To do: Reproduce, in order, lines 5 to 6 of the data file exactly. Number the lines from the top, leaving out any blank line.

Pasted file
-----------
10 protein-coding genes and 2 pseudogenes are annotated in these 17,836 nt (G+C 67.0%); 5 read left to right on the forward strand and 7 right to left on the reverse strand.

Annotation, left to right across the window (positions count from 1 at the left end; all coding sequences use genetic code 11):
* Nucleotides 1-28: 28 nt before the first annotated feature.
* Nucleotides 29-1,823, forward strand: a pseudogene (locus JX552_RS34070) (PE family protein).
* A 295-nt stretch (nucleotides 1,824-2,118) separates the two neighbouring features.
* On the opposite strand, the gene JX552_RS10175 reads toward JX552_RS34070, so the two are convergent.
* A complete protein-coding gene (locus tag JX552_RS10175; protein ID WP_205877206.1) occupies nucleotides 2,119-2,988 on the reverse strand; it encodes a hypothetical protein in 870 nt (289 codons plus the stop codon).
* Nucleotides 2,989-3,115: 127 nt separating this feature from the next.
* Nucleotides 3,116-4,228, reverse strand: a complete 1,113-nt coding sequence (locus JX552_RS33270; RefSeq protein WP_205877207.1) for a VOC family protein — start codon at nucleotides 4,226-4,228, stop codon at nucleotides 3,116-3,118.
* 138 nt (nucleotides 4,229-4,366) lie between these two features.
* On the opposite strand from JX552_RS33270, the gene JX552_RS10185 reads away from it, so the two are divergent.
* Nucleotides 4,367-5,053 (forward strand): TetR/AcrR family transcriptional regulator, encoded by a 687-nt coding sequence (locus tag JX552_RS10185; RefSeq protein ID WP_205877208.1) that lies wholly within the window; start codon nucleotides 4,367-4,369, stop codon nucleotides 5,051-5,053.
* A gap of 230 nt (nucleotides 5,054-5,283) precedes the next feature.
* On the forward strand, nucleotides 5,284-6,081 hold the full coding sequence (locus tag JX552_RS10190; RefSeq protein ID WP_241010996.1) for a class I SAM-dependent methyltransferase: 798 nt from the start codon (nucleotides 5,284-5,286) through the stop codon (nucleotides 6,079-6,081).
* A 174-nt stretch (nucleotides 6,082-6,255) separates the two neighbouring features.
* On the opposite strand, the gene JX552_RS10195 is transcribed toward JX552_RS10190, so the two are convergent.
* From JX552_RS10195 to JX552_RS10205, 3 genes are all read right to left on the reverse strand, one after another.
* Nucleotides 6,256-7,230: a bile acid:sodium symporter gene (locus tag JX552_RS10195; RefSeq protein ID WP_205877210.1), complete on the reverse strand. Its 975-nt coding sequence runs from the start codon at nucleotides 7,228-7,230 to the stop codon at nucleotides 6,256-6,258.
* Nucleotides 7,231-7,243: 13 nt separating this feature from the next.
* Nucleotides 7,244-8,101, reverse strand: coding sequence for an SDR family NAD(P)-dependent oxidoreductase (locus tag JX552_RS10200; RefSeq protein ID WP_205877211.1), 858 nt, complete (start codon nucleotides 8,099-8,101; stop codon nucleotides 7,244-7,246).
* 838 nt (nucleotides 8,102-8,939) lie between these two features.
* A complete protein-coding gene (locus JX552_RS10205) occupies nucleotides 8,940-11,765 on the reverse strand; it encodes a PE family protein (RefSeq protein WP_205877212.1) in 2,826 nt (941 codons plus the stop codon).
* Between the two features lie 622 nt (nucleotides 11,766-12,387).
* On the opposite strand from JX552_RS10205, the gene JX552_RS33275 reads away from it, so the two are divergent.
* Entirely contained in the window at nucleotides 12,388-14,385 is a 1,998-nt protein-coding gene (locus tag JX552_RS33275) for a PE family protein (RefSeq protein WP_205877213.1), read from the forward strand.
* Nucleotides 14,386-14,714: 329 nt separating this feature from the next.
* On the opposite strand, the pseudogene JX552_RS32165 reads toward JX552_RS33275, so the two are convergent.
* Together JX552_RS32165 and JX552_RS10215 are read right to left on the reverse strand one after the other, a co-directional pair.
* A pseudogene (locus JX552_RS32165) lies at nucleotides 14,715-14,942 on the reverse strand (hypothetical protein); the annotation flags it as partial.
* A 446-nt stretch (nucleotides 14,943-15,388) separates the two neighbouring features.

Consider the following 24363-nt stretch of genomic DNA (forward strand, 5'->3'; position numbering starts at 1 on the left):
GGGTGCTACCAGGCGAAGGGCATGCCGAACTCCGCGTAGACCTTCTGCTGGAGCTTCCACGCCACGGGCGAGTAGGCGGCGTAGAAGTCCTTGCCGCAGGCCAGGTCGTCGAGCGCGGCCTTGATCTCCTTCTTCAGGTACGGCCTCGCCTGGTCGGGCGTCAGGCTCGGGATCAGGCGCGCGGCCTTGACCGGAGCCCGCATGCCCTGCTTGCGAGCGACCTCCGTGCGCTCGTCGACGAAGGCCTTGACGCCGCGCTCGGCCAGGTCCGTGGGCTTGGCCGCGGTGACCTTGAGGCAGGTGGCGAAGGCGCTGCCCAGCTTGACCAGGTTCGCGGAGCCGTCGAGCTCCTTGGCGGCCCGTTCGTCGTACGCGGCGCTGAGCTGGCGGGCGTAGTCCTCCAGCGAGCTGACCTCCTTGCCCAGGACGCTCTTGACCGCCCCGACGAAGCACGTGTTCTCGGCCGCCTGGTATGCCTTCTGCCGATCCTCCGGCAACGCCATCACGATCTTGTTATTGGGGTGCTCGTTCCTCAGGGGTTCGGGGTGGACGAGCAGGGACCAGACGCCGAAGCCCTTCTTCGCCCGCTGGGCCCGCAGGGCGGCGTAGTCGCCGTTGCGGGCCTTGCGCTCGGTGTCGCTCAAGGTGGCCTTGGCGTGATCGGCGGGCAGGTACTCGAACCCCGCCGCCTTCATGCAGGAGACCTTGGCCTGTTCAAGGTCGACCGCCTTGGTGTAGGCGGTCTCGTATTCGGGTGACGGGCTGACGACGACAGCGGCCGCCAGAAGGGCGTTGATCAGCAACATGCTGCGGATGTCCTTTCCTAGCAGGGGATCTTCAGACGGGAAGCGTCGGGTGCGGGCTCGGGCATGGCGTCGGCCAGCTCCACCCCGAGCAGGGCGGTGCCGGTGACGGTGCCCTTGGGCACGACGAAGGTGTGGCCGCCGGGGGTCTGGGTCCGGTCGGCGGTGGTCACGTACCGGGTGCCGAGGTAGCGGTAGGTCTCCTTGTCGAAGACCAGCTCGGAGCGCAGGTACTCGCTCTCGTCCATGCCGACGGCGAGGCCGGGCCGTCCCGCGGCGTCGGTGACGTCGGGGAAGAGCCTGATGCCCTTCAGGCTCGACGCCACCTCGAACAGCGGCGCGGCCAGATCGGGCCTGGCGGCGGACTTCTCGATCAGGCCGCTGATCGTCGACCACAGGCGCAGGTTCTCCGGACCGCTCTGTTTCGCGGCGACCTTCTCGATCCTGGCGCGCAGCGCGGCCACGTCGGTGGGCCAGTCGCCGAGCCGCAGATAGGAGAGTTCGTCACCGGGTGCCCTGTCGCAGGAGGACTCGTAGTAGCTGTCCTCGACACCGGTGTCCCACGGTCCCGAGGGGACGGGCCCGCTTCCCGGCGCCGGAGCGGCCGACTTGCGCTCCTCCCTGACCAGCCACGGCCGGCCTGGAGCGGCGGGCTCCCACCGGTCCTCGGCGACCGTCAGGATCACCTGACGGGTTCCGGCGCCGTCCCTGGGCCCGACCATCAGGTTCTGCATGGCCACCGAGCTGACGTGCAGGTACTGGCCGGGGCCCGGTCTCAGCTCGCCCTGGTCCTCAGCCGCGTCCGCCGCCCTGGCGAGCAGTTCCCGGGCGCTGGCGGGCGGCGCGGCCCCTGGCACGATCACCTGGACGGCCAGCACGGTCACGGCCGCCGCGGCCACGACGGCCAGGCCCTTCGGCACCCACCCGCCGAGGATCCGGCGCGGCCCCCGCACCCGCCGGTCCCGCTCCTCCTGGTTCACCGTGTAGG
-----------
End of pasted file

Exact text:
* A 295-nt stretch (nucleotides 1,824-2,118) separates the two neighbouring features.
* On the opposite strand, the gene JX552_RS10175 reads toward JX552_RS34070, so the two are convergent.